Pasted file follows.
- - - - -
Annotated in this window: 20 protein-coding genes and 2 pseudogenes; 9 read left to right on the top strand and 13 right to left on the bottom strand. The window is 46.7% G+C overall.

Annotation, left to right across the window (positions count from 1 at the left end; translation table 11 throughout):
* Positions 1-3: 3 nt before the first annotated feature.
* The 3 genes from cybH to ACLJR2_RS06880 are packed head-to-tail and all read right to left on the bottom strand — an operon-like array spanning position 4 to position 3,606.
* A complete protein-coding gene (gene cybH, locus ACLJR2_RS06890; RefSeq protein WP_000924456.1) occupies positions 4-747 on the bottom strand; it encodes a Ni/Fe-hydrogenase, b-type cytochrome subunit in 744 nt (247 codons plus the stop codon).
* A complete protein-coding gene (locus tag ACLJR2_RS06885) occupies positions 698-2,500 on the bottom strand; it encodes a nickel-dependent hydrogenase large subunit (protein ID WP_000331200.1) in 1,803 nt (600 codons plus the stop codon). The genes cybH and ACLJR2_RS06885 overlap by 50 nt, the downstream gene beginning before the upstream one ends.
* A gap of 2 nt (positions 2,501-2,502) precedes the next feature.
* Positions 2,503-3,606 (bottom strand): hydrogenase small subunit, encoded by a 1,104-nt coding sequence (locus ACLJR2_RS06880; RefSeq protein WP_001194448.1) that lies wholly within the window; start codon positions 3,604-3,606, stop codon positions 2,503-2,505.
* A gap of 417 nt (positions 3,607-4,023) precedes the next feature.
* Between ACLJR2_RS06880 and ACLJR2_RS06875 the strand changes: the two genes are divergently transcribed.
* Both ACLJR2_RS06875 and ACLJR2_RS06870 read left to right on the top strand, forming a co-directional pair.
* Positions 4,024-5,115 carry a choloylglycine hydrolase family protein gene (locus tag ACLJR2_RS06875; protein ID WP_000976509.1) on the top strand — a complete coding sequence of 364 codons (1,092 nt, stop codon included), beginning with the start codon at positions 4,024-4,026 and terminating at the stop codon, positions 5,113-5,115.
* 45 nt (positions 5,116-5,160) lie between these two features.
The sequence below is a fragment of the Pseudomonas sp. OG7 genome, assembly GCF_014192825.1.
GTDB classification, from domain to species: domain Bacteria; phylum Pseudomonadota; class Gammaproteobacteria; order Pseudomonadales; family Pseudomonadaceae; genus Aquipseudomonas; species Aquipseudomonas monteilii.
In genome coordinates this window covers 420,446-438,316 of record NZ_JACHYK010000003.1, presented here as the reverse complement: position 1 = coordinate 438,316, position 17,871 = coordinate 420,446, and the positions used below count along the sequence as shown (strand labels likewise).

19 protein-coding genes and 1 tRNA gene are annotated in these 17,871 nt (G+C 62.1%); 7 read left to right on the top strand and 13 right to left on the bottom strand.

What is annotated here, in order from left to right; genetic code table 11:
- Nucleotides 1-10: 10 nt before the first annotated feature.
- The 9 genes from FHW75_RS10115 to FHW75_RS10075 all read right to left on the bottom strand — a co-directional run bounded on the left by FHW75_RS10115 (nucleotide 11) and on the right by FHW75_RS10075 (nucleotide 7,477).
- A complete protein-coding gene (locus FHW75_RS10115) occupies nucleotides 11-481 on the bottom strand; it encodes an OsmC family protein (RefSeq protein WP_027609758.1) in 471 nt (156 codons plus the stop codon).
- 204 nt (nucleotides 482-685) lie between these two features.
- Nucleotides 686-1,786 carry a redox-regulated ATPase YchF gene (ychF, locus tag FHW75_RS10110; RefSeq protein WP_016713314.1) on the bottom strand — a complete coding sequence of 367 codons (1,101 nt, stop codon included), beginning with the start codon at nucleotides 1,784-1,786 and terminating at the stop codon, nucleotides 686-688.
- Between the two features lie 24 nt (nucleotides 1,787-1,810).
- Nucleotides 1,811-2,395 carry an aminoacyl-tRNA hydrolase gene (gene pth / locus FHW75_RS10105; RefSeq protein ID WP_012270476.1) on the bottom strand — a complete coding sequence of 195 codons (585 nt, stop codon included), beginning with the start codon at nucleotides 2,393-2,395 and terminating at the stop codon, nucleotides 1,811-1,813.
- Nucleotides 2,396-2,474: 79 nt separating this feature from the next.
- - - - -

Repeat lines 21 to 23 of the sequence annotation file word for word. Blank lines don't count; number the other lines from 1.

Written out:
- A complete protein-coding gene (locus FHW75_RS10115) occupies nucleotides 11-481 on the bottom strand; it encodes an OsmC family protein (RefSeq protein WP_027609758.1) in 471 nt (156 codons plus the stop codon).
- 204 nt (nucleotides 482-685) lie between these two features.
- Nucleotides 686-1,786 carry a redox-regulated ATPase YchF gene (ychF, locus tag FHW75_RS10110; RefSeq protein WP_016713314.1) on the bottom strand — a complete coding sequence of 367 codons (1,101 nt, stop codon included), beginning with the start codon at nucleotides 1,784-1,786 and terminating at the stop codon, nucleotides 686-688.